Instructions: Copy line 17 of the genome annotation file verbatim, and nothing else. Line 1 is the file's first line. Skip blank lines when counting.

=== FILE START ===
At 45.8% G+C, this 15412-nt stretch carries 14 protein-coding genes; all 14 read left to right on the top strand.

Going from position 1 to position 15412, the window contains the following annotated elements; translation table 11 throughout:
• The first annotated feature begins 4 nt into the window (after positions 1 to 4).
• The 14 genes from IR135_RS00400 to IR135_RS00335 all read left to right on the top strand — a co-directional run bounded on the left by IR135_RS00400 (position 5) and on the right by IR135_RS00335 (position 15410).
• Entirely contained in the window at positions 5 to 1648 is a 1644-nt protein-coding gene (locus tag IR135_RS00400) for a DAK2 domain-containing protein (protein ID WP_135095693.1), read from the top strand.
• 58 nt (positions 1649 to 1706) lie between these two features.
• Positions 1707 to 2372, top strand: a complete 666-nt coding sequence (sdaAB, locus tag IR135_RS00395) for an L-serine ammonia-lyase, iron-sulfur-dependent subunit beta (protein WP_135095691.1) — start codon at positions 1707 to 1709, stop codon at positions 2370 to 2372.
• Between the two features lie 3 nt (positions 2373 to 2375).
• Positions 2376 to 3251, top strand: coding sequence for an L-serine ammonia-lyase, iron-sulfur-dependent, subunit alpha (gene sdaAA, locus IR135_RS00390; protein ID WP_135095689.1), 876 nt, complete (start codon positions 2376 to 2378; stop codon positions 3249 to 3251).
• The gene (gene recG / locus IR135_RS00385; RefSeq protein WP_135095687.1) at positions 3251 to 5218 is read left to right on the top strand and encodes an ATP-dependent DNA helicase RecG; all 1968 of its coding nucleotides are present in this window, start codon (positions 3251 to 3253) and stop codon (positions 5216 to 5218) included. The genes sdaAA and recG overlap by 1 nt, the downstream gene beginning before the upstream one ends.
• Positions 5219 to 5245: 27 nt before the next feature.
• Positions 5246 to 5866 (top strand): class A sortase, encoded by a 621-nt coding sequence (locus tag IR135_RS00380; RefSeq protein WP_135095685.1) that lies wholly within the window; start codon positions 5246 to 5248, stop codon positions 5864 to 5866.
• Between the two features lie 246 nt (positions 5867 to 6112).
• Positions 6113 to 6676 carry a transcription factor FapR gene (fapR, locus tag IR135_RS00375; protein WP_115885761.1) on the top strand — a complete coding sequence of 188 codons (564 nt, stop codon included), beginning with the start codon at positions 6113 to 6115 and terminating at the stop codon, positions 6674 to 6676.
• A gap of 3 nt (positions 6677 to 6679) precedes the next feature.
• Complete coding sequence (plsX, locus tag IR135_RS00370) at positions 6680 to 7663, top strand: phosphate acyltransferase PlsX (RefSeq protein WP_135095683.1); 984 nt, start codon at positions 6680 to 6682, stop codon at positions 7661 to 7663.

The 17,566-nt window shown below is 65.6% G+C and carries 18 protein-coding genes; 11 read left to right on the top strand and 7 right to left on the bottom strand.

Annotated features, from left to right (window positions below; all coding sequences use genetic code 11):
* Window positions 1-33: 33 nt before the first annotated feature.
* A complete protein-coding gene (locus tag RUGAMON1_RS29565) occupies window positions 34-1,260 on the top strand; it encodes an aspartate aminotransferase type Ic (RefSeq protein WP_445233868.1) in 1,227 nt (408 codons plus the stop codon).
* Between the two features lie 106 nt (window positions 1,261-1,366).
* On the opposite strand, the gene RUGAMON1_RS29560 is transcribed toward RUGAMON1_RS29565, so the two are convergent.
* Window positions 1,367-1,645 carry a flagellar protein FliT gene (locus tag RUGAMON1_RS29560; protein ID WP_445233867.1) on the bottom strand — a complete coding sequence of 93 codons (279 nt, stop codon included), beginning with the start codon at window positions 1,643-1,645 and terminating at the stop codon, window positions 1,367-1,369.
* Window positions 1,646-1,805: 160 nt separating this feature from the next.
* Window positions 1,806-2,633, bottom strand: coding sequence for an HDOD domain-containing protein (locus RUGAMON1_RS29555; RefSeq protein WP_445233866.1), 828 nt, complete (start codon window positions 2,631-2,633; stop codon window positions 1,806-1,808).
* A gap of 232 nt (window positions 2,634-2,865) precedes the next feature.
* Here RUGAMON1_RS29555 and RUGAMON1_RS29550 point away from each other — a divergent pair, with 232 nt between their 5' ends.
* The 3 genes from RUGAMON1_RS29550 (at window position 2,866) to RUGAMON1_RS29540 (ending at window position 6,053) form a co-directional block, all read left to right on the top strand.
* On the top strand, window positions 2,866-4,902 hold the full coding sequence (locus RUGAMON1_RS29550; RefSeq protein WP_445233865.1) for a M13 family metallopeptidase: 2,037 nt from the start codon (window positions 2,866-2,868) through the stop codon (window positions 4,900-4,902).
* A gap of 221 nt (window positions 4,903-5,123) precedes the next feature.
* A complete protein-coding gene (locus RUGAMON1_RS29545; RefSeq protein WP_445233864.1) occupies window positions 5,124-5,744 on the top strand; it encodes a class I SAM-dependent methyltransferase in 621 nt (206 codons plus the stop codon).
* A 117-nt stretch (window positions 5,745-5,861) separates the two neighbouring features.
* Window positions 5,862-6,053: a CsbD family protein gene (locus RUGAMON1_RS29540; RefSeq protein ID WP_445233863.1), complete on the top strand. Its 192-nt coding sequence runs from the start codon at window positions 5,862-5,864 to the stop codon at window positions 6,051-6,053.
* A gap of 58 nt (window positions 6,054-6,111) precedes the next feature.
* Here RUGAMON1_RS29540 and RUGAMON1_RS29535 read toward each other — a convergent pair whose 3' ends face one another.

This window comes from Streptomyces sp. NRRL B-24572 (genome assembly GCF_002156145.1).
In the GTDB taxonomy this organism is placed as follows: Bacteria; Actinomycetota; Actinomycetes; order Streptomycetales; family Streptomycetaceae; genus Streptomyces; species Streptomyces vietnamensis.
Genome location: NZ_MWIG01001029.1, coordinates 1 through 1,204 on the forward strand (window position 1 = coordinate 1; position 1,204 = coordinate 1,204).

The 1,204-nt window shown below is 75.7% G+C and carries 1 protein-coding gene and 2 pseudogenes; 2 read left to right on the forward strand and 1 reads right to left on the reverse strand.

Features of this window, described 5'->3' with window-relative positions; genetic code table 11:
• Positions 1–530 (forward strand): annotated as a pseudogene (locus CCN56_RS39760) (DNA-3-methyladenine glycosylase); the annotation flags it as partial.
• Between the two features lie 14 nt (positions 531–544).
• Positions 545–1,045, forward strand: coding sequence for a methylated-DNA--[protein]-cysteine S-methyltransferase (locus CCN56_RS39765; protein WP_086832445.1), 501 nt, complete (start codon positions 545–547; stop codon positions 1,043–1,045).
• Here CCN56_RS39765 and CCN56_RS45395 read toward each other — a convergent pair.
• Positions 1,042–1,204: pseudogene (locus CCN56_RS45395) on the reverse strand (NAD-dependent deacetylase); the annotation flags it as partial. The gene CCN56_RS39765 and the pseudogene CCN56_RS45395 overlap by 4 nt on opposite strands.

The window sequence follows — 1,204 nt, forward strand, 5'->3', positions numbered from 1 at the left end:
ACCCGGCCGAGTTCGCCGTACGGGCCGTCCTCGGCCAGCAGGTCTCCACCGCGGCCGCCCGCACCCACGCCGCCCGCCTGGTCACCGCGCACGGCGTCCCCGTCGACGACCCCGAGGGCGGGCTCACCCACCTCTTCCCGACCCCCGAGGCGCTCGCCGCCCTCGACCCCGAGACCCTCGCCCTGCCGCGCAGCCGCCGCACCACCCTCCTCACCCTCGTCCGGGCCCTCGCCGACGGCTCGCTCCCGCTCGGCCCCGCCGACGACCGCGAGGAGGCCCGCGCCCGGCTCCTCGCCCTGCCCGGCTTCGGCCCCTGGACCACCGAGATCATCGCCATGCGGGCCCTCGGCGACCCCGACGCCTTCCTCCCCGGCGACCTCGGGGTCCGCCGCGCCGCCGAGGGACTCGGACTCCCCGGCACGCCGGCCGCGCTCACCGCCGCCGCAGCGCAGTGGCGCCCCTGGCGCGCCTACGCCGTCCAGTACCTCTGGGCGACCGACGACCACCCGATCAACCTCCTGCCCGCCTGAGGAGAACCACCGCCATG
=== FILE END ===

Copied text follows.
The 17,566-nt window shown below is 65.6% G+C and carries 18 protein-coding genes; 11 read left to right on the top strand and 7 right to left on the bottom strand.